I was working in the marketing department of a $50 million tech firm in the late ’80s. After my boss left to lead a division in another city, I was the most senior member of the marketing staff. I was essentially running the operation without the title. Soon after, I was walking down the hall past the president’s office and heard him say to the COO, ‘A woman will never run marketing in my company.’
I was shocked. I knew he was talking about me. I took a deep breath and swallowed hard. Never in my wildest dreams did I think that that kind of world still existed. I had never come across a situation where it made any difference if I was male or female. Three weeks later, there was a man running marketing, and I didn’t have a job anymore.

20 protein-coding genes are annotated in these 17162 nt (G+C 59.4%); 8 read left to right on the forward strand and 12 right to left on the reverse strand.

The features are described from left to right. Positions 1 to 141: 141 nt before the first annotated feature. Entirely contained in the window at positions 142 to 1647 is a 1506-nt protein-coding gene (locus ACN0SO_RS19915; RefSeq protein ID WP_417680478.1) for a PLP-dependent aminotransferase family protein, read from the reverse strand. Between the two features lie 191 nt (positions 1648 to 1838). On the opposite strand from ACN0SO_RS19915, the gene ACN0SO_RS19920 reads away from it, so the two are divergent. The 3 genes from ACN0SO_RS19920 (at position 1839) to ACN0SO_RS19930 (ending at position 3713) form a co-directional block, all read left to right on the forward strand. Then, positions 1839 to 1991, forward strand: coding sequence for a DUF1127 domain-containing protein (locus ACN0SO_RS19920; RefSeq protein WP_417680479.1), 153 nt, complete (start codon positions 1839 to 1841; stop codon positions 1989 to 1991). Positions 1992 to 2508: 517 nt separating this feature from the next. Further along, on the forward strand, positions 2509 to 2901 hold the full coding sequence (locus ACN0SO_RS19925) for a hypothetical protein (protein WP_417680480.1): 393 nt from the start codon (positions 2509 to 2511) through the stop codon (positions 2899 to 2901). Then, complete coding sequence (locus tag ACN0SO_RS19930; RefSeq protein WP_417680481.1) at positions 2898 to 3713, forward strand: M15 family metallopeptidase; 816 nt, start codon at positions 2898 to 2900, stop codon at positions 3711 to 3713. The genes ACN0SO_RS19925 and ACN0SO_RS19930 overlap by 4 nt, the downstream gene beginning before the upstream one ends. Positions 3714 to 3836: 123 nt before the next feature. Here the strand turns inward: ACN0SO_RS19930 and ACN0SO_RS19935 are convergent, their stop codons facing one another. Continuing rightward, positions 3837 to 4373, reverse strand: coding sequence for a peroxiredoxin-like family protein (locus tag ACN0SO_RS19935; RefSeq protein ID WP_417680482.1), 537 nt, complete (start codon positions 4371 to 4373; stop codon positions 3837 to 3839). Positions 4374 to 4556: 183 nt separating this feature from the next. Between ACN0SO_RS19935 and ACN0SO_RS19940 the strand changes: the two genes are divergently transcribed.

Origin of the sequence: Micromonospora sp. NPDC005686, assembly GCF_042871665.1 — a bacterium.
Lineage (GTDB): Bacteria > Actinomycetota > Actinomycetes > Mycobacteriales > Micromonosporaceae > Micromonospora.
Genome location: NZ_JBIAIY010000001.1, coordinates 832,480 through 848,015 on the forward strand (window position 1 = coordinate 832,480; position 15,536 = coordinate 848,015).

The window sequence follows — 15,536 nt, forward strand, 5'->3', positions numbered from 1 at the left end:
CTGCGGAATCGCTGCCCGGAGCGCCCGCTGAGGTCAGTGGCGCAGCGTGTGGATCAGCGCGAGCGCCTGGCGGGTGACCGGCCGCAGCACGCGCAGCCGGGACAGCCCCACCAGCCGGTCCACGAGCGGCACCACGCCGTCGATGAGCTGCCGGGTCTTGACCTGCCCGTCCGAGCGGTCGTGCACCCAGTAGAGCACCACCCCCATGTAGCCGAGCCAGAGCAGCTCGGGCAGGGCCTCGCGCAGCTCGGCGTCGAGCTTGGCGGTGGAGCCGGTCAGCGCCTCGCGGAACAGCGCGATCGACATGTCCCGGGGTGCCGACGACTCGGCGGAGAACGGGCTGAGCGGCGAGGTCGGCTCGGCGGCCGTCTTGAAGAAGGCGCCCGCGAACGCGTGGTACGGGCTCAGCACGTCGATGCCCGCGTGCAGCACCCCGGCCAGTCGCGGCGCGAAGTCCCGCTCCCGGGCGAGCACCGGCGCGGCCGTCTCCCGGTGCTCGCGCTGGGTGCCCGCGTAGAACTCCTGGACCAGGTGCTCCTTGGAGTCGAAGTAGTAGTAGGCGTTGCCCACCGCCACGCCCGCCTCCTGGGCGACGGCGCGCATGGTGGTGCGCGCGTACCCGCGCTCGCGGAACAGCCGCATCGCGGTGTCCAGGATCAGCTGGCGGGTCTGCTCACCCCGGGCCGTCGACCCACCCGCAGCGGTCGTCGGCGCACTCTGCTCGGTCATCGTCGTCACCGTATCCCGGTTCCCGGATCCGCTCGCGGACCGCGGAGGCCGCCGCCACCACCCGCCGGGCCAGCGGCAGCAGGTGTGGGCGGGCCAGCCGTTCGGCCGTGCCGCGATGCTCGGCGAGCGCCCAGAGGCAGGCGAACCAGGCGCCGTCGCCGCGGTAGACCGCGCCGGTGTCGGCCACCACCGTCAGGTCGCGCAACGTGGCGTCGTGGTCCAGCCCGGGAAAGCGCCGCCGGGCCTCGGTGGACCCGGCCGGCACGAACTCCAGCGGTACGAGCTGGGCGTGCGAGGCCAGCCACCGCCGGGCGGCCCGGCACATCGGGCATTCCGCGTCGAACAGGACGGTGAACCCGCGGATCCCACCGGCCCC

I considered pursuing legal action but decided it was more important to prove myself in performance rather than in a courtroom. I took that comment as a personal challenge to prove myself and to make sure that their decision was going to be their loss. Within a month, I had a better position, where I helped grow the revenues from $8 million to $80 million over four years.
That experience gave me the opportunity to serve in a broader role in the next company I joined, gaining valuable management experience. As a result, I had the credentials and background to serve as a division president and now the CEO of a publicly traded firm on the Nasdaq Stock Market.